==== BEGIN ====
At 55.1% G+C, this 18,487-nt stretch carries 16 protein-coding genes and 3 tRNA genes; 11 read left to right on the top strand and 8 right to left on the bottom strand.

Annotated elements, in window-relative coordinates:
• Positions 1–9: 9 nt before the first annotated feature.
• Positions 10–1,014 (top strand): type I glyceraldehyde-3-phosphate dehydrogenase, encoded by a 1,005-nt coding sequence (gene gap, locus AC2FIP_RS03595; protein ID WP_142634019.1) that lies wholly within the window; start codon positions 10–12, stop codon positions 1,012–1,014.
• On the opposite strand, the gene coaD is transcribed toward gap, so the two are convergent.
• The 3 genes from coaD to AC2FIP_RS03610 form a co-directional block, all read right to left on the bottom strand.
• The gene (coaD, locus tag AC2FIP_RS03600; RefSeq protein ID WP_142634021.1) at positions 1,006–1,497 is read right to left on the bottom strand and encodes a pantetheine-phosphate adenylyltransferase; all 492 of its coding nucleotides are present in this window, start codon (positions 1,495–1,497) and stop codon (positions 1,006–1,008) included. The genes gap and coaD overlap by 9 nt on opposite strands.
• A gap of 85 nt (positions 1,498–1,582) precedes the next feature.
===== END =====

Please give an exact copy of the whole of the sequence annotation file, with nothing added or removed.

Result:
At 55.1% G+C, this 18,487-nt stretch carries 16 protein-coding genes and 3 tRNA genes; 11 read left to right on the top strand and 8 right to left on the bottom strand.

Annotated elements, in window-relative coordinates:
• Positions 1–9: 9 nt before the first annotated feature.
• Positions 10–1,014 (top strand): type I glyceraldehyde-3-phosphate dehydrogenase, encoded by a 1,005-nt coding sequence (gene gap, locus AC2FIP_RS03595; protein ID WP_142634019.1) that lies wholly within the window; start codon positions 10–12, stop codon positions 1,012–1,014.
• On the opposite strand, the gene coaD is transcribed toward gap, so the two are convergent.
• The 3 genes from coaD to AC2FIP_RS03610 form a co-directional block, all read right to left on the bottom strand.
• The gene (coaD, locus tag AC2FIP_RS03600; RefSeq protein ID WP_142634021.1) at positions 1,006–1,497 is read right to left on the bottom strand and encodes a pantetheine-phosphate adenylyltransferase; all 492 of its coding nucleotides are present in this window, start codon (positions 1,495–1,497) and stop codon (positions 1,006–1,008) included. The genes gap and coaD overlap by 9 nt on opposite strands.
• A gap of 85 nt (positions 1,498–1,582) precedes the next feature.